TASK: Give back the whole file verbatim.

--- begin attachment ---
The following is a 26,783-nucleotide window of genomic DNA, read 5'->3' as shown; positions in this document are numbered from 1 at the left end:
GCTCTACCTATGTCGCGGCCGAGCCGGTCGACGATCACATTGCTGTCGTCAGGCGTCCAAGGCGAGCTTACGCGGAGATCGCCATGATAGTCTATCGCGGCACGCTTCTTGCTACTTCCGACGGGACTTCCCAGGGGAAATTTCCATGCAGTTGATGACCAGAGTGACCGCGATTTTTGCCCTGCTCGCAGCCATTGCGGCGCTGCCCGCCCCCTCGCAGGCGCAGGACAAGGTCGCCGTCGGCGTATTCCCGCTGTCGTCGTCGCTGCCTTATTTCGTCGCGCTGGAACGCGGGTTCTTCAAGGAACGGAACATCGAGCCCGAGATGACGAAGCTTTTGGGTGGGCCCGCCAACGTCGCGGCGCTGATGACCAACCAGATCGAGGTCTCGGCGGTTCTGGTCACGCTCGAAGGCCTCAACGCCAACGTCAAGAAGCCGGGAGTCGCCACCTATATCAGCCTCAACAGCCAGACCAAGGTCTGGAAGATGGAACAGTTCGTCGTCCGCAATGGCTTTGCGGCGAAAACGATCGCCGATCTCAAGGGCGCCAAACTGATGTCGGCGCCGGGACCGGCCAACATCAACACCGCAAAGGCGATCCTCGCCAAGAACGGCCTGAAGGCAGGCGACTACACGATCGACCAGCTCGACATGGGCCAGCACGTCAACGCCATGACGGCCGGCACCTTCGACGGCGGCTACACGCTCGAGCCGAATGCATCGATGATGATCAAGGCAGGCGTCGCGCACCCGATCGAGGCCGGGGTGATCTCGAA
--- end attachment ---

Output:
The following is a 26,783-nucleotide window of genomic DNA, read 5'->3' as shown; positions in this document are numbered from 1 at the left end:
GCTCTACCTATGTCGCGGCCGAGCCGGTCGACGATCACATTGCTGTCGTCAGGCGTCCAAGGCGAGCTTACGCGGAGATCGCCATGATAGTCTATCGCGGCACGCTTCTTGCTACTTCCGACGGGACTTCCCAGGGGAAATTTCCATGCAGTTGATGACCAGAGTGACCGCGATTTTTGCCCTGCTCGCAGCCATTGCGGCGCTGCCCGCCCCCTCGCAGGCGCAGGACAAGGTCGCCGTCGGCGTATTCCCGCTGTCGTCGTCGCTGCCTTATTTCGTCGCGCTGGAACGCGGGTTCTTCAAGGAACGGAACATCGAGCCCGAGATGACGAAGCTTTTGGGTGGGCCCGCCAACGTCGCGGCGCTGATGACCAACCAGATCGAGGTCTCGGCGGTTCTGGTCACGCTCGAAGGCCTCAACGCCAACGTCAAGAAGCCGGGAGTCGCCACCTATATCAGCCTCAACAGCCAGACCAAGGTCTGGAAGATGGAACAGTTCGTCGTCCGCAATGGCTTTGCGGCGAAAACGATCGCCGATCTCAAGGGCGCCAAACTGATGTCGGCGCCGGGACCGGCCAACATCAACACCGCAAAGGCGATCCTCGCCAAGAACGGCCTGAAGGCAGGCGACTACACGATCGACCAGCTCGACATGGGCCAGCACGTCAACGCCATGACGGCCGGCACCTTCGACGGCGGCTACACGCTCGAGCCGAATGCATCGATGATGATCAAGGCAGGCGTCGCGCACCCGATCGAGGCCGGGGTGATCTCGAA